When Jean and I had coffee later, her eyes were shining. Now that a closeness with her daughter was on her wish list she was feeling hopeful. Jean decided to test the waters and see if there was anything she could do to reinvigorate their family dynamic. She decided to write a note, but give it to her daughter in person. The note said, “Our lives are so hectic and busy, I know. But one of my goals for this year is to have more fun with you. Would you help me with this goal? What do you think?”

 

After her daughter read the letter, she looked up in surprise. She wasn’t 100% enthusiastic, but she didn’t say no.  Jean’s daughter could have said no, but Jean’s desire for closeness over rode the risk. This took great courage. Jean was used to showing strength at work, but in personal matters, she sometimes floundered.

Next day, Jean drew up a list of potential activities to choose from, and asked her daughter to choose something. When the weekend rolled around, they were going to a concert together.

Is this big goal work?

Yes, if the goal is deeper, more loving relationships. Relationships are built, one step at a time.

Does this fulfill the “I want more of this” goal?  Jean was one move closer to a goal that can expand outward. This kind of transformation begins with the quiet power of courageous acts.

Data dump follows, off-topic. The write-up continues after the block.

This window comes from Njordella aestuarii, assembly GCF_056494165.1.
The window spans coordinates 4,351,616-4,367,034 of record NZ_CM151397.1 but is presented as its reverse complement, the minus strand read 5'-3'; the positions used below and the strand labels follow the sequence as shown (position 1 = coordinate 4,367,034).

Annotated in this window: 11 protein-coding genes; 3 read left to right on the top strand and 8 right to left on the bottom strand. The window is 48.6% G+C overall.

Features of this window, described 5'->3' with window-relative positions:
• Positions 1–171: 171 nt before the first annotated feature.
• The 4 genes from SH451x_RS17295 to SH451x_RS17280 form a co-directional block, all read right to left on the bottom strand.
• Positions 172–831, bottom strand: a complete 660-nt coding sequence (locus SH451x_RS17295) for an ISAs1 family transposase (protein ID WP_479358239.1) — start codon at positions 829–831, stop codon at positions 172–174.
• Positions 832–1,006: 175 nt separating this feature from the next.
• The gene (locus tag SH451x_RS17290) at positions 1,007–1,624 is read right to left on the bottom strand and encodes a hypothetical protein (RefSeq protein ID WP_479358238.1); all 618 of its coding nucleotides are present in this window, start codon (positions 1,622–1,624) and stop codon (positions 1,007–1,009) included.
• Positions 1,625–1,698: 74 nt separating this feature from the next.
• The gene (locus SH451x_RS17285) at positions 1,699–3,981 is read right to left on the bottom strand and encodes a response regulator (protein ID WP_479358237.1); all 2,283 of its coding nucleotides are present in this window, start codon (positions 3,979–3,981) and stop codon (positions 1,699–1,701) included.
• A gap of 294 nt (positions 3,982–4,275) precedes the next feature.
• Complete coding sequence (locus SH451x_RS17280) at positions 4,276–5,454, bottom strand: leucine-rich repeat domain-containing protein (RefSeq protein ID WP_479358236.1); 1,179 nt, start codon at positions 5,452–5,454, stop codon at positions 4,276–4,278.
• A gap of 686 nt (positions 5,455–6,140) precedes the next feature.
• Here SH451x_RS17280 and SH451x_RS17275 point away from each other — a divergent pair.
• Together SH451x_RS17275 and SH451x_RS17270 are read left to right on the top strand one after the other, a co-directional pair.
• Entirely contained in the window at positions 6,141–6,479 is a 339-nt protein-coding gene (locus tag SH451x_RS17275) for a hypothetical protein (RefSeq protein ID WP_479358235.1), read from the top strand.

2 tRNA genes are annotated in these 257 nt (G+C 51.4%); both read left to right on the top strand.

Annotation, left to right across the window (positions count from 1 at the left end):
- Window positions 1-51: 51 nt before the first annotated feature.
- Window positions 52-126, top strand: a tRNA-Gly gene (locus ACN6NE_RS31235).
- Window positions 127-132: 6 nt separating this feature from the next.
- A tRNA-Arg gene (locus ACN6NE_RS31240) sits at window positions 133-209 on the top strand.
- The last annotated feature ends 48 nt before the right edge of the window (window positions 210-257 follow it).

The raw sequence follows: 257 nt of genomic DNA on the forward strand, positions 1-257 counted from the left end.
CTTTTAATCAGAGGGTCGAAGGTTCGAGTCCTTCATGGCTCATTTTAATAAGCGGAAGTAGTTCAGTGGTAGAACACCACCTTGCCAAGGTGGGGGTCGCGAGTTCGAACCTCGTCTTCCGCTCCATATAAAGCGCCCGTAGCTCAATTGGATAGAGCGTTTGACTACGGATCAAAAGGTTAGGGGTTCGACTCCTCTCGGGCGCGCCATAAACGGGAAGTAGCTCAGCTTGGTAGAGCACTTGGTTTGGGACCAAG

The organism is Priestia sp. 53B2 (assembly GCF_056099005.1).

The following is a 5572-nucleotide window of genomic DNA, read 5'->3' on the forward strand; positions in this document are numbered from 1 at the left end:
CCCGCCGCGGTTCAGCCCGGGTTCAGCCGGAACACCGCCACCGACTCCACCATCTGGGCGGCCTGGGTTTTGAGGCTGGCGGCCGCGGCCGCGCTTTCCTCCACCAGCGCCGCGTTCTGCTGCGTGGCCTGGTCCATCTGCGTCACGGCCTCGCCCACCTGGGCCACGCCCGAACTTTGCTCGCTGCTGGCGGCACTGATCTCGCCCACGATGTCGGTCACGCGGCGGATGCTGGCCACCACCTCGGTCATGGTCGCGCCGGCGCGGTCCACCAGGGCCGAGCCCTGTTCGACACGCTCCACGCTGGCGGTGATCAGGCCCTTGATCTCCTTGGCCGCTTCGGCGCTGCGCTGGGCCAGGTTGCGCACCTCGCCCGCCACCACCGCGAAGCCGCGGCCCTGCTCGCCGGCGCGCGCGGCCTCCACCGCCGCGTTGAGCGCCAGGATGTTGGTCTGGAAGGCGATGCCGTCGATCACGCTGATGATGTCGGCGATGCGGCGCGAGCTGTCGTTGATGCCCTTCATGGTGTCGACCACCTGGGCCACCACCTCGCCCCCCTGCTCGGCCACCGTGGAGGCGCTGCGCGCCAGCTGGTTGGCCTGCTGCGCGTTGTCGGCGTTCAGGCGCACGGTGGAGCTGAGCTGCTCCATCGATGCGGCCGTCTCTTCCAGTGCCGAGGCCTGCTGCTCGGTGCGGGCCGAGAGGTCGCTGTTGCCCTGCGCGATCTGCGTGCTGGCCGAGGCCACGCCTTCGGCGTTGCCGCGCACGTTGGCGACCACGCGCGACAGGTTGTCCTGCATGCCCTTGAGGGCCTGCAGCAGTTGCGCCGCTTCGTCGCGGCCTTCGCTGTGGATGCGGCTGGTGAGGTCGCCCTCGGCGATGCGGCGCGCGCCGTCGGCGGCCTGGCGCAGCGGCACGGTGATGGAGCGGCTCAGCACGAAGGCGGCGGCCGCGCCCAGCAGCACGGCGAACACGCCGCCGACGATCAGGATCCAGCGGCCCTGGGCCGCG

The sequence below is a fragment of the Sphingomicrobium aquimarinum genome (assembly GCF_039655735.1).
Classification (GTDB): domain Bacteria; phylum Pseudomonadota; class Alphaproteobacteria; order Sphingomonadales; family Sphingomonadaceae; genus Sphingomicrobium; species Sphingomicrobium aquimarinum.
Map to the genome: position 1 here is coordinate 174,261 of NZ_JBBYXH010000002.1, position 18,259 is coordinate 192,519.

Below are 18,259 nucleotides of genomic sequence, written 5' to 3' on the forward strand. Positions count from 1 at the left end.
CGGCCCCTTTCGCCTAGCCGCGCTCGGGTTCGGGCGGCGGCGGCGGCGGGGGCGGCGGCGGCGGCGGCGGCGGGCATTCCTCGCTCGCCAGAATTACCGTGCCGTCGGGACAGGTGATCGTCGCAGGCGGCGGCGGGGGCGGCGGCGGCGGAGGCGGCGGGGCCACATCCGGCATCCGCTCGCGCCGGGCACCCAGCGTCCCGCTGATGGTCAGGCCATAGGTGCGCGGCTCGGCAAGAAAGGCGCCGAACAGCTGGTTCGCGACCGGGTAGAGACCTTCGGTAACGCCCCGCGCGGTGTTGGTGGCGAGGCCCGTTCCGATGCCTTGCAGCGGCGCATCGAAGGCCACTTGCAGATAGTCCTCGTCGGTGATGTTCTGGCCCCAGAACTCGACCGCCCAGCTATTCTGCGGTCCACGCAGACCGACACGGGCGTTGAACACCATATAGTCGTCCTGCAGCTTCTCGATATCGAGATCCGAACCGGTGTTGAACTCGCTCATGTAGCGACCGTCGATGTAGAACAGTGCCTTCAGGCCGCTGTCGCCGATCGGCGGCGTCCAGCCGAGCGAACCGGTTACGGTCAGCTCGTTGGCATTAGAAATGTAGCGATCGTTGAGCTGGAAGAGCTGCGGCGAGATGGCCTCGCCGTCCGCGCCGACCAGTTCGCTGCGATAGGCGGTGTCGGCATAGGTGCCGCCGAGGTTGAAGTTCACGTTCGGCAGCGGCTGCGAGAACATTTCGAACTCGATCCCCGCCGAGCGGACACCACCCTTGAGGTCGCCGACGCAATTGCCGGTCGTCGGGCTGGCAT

What is your “I want more of this” goal for 2017? Work and career? Deeper relationships? Building pathways to greater purpose? Can you do something today that’s a first step?

It all begins here.

The Dark Side of Nice


Do you spend time thinking and worrying about the problems of others, and how you can fix them?

  • Do people know they can call on you at work to take care of the extra last minute projects because you’re ’nice’ and ’so helpful’?
  • Are you the one that always goes along with whatever the group wants? Never expressing your opinion or finding your voice?
  • Maybe you have an adult child who is always calling you for help?
  • A friend who is always embroiled in some drama, and you’re the only person who understands?
  • Do you drop everything to handle things for your family? And you see this as your job?
  • Do you end up feeling unheard? Taken advantage of. Or wonder when it’s your turn to shine?atlas

First. Congratulations on your big heart. You are NICE. You’ve knocked that one out of the park. But because you’ve hung in here reading with me, you recognize that nice could be hurting you, and there are other strengths you could be utilizing.